Consumer prices in the United States grew 2.1% year over year in January 2018, in line with December and above market expectations of 1.9%. Higher cost of food and medical care services led to the estimate beat. If we take food and energy prices off, annual inflation was flat at 1.8%, again exceeding expectations of 1.7%.
The monthly inflation rate was up 0.5% from 0.2% in December thanks to broad-based cost increases. The figure breached forecasts of 0.3%. The energy index jumped 3%, with the increase in the gasoline index more than compensating for declines in other energy component indexes. The food index grew 0.2% with both food at home and food away from home indexes rising. Barring food and energy, prices went up 0.3%.
Will the Fed be Hawkish Now?
The yield on 10-year benchmark U.S. Treasury jumped to about a four-year high of 2.91% on Feb 14, following the piping hot inflation data. However, since subdued inflation has been keeping the Fed from being too aggressive on policy tightening, such data prior to the Fed policy meeting in March will be seen as crucial.
Investors now believe the U.S. central bank will hike interest rates at least three times this year as forecast last year. Federal funds futures suggested that traders have already taken into account an 83% chance that the Fed will raise overnight bank borrowing costs by a quarter point to 1.50-1.75% at its March 20-21 policy meeting. The probability is up from 76% late Tuesday, CME Group’s FedWatch program showed.
Moreover, Fed funds futures indicated that traders see a 25% chance that the Fed would increase key overnight borrowing costs four times in 2018 compared with 17% late Tuesday, according to FedWatch. In early January, the Fed Funds market indicated that there was around a 10% probability of four interest rate increases this year.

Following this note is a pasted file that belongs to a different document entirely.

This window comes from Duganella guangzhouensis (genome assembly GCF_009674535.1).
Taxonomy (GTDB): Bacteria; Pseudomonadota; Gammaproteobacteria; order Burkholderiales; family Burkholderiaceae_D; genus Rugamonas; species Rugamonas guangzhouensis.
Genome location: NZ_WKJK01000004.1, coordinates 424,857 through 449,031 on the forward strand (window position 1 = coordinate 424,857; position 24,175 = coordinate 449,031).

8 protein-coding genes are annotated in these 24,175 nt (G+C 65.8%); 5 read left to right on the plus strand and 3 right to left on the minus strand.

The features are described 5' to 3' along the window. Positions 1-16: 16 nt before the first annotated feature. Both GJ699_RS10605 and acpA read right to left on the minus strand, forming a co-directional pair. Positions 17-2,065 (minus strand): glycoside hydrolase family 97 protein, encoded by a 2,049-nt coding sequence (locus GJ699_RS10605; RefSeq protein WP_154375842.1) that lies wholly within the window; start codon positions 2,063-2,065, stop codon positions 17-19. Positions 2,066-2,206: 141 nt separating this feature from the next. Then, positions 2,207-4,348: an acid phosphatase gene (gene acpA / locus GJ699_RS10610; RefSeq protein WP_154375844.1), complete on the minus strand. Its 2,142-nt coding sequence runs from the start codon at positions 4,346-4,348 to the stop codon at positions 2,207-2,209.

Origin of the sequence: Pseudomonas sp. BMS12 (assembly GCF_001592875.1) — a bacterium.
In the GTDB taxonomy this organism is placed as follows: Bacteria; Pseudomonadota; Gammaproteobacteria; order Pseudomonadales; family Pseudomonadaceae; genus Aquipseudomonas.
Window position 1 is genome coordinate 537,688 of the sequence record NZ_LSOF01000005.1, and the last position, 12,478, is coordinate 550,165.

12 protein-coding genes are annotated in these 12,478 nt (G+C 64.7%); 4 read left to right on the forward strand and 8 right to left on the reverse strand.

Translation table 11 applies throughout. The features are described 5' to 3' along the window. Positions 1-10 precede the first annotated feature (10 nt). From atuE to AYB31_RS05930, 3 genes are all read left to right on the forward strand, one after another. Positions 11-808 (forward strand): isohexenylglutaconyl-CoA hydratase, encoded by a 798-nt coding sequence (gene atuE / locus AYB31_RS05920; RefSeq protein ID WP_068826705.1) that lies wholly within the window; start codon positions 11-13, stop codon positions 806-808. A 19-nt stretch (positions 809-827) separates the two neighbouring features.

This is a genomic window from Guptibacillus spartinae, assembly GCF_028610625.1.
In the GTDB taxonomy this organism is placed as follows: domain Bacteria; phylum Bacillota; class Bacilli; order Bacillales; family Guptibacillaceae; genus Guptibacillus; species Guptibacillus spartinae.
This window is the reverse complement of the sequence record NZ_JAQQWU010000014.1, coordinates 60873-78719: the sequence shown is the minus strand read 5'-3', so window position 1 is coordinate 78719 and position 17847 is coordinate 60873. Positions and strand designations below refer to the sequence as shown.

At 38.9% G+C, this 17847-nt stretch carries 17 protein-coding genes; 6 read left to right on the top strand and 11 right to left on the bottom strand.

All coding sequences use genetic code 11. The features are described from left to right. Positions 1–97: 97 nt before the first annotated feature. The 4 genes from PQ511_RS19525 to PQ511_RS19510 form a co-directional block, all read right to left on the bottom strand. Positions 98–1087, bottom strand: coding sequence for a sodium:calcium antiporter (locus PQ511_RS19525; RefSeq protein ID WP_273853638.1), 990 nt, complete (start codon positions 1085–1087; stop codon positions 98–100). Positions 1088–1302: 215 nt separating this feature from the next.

A unit of BNY Mellon was quoted on Financial Times that “the bond market had been expecting upward pressure on interest rates, but we are getting that faster than the market had expected last year.”
Against this backdrop, below we highlight a few ETF ideas that could be intriguing in an inflationary environment.
FlexShares iBoxx 5Yr Target Dur TIPS ETF (TDTF - Free Report)
TIPS offers robust real returns during inflationary periods, unlike its unprotected peers in the fixed-income world. These securities pay an interest on an inflated-principal amount (principal rises with inflation) and when the securities mature, investors get either the inflation-adjusted principal or the original principal, whichever is greater. As a result, both principal amount and interest payments will keep on rising with rising consumer prices(read: ETFs to Benefit from Rising Inflation).
SPDR Gold Shares (GLD - Free Report)
Gold is commonly viewed as an inflation-protected asset. An increase in inflation can favor gold investing. So, if the greenback remains low as the Trump administration wants to have a trade advantage from it, gold can gain ahead (read: A Tale of Two Currencies and The ETF Impact).
Sit Rising Rate ETF (RISE - Free Report)
The surprise uptick in inflation has made the market believe “that the Fed will hike interest rates more and for longer than expected.” This will simply result in a rising rate environment this year, benefiting the fund RISE.
CurrencyShares Japanese Yen ETF (FXY - Free Report)
Though the stock market digested the inflation threat on Feb 14, there could be a fresh selloff in the market. If that happens, edgy investors may bank on the safe-haven currency yen. In any case, the fund gained about 0.8% on the day the inflation report came in better-than-expected.
SPDR S&P Bank ETF (KBE - Free Report)
Since financial stocks benefit in a rising rate environment, investors can take a look at this bank ETF. The fund gained about 2.9% on Feb 14.
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